Soil Health Institute creates online catalog and links to soil health education curricula and resources
Submitted by The Soil Health Institute
Students of all ages and the general public are increasingly interested in understanding soil health. However, information on soil health needed by educators is widely dispersed, making it difficult to find the necessary educational resources.
The Communications & Education Action Team of the Soil Health Institute (SHI) is pleased to provide a catalog of soil health educational resources for K-12 educators and the general public, organized by audience and subject matter.
“The catalog has been designed so that educators, formal and informal, can easily find soil education lesson plans to use with students,” said Susan Schultz of SMS Consulting and SHI Action Team Volunteer. “The lessons have a great connection to standards taught at each grade level and can easily fit into a science, language, history or art class.”
Soil plays an important role in our lives. Soil provides nutrition in the food we eat; filters our water; cleans our air; provides habitat for pollinators and other wildlife; sequesters carbon; and sustains the livelihoods of millions of farmers and ranchers worldwide who preserve and nurture this precious resource.
These educational resources are designed to help educators teach students and adults about the critical functions that soil plays in sustaining life on earth.
“This catalog of curricula is designed for anyone interested in promoting a science-based understanding of our living soil - especially those involved in educating our children,” explains Scott Jones of Regenerative Farming Practices based in Illinois and SHI Action Team Volunteer.
“In working in the field of soil health education I hear many educators express the challenges of finding resources that help to educate on this topic,” adds Jessica Handy, with Kiss the Ground based in California and Action Team Volunteer. “Having a catalog of resources will make it much easier to access what is already available.”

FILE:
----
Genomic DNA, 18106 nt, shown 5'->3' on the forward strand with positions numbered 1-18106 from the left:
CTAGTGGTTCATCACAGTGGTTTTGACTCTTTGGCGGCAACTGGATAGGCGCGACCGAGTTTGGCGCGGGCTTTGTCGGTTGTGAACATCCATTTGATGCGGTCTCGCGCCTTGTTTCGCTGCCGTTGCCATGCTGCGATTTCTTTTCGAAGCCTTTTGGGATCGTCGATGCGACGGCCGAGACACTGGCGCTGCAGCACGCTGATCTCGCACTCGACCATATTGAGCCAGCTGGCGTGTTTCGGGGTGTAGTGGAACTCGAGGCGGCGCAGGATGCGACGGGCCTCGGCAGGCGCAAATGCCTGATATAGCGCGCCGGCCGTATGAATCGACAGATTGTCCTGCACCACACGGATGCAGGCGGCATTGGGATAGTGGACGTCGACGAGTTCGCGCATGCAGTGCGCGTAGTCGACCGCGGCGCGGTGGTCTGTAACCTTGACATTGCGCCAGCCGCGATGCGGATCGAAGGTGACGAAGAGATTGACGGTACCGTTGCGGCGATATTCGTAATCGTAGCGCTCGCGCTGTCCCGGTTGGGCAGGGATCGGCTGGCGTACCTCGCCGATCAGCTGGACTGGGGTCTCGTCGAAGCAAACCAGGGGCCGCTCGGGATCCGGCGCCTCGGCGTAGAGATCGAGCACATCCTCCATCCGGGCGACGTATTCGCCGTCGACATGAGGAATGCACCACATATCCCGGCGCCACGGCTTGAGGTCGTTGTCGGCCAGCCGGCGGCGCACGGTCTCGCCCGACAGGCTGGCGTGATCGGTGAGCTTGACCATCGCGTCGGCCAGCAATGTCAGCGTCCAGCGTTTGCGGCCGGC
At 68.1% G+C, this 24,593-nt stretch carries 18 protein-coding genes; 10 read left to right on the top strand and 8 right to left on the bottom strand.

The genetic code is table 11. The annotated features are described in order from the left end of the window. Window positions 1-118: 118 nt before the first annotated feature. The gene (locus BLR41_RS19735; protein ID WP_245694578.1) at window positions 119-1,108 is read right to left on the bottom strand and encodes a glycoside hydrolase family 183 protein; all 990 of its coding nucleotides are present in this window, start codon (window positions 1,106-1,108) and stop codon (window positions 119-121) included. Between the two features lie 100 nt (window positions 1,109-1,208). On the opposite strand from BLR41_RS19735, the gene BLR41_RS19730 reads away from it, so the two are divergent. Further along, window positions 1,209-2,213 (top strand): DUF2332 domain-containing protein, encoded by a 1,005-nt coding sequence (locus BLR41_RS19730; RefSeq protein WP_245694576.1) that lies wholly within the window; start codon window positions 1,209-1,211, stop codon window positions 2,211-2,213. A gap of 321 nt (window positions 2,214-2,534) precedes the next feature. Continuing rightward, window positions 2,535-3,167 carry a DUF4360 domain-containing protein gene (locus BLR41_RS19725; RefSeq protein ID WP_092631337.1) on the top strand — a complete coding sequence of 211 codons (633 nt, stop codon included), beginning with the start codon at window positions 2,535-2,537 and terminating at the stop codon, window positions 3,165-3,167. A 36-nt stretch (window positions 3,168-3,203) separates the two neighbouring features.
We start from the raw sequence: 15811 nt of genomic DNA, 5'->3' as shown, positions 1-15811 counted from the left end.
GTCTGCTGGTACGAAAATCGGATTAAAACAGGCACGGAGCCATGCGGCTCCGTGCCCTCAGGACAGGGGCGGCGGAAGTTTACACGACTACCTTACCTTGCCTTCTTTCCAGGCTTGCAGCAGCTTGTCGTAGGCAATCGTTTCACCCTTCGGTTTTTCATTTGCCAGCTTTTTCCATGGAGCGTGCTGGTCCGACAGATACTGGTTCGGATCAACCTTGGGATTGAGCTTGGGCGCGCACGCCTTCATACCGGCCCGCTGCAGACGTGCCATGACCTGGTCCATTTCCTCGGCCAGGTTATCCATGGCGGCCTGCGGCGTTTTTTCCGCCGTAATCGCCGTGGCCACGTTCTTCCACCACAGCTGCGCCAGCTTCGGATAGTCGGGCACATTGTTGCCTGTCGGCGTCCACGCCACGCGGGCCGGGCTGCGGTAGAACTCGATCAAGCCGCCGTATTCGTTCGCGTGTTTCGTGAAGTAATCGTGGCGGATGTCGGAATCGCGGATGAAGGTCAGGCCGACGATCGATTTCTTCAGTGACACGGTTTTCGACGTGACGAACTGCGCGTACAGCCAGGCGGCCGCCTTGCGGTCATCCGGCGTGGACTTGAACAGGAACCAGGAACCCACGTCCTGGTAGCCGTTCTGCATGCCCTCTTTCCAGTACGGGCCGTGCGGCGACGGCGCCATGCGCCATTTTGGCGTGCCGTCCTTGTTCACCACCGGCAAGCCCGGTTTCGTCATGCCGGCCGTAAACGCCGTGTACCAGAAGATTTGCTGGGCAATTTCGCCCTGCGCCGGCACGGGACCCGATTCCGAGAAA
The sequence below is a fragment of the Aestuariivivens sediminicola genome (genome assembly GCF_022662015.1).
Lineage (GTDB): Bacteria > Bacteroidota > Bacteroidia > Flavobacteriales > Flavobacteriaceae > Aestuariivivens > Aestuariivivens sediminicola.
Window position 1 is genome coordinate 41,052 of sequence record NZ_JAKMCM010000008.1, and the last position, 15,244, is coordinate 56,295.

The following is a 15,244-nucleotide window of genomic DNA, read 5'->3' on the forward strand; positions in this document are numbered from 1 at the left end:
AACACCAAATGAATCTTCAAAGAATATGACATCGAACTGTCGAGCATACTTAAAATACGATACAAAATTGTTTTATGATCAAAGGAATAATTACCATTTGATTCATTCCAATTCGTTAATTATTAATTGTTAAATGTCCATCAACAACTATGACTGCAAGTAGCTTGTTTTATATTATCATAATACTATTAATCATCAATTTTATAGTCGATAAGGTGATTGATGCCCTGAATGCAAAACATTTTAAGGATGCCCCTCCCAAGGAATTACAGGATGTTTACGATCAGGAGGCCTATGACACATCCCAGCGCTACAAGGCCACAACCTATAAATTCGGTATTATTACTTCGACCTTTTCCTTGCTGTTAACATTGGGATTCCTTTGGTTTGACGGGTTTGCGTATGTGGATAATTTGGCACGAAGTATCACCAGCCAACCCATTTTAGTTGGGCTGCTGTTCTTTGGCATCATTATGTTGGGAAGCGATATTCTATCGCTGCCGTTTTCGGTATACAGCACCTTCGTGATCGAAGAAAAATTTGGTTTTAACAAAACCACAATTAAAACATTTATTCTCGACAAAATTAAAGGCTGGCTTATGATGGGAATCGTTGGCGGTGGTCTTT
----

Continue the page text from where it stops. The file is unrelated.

SHI Communications and Education Action Team members that made the catalog possible include: Beth Mason (co-lead) of the National Association of Conservation Districts; Ron Nichols (co-lead), formerly of USDA-NRCS; Lisa Bellows of North Central Texas College; Gretchen Sassenrath of Kansas State University; Sami Tellatin at University of Missouri; Caroline Wade of The Nature Conservancy; Susan Schultz of SMS Consulting and Earth Team Volunteer; Jessica Handy of Kiss the Ground; Gary Farrell of the Washington State Soil Health Committee; and Scott Jones of Regenerative Farming Practices.
“We are deeply appreciative of the efforts of these volunteers. They have created an accessible, easy-to-use tool to help us better understand the landscape of soil health education today,” said Dr. Wayne Honeycutt, SHI President and CEO. “I look forward to supporting the work of this Action Team as they begin to engage schools and educators interested in incorporating soil health into their lessons.”
Recognizing that keeping this catalog of educational resources current will be an on-going process, the Communications and Education Action Team invites additional input, which can be added here.
If you are interested in joining the SHI Communications & Education Action Team, or any other Action Team, please contact SHI here.
For further information, visit www.soilhealthinstitute.org.
About the Soil Health Institute
The Soil Health Institute's (www.soilhealthinstitute.org) mission is to safeguard and enhance the vitality and productivity of soil through scientific research and advancement. The Institute works with its many stakeholders to identify gaps in research and adoption; develop strategies, networks and funding to address those gaps; and ensure beneficial impact of those investments to agriculture, the environment and society.
The Soil Health Institute's (www.soilhealthinstitute.org) mission is to safeguard and enhance the vitality and productivity of soil through scientific research and advancement. An evolution of the Soil Renaissance, an initiative established in 2013 by the Noble Foundation and Farm Foundation to advance soil health and make it the cornerstone of land use management decisions, the Soil Health Institute serves as the primary resource for soil health information.
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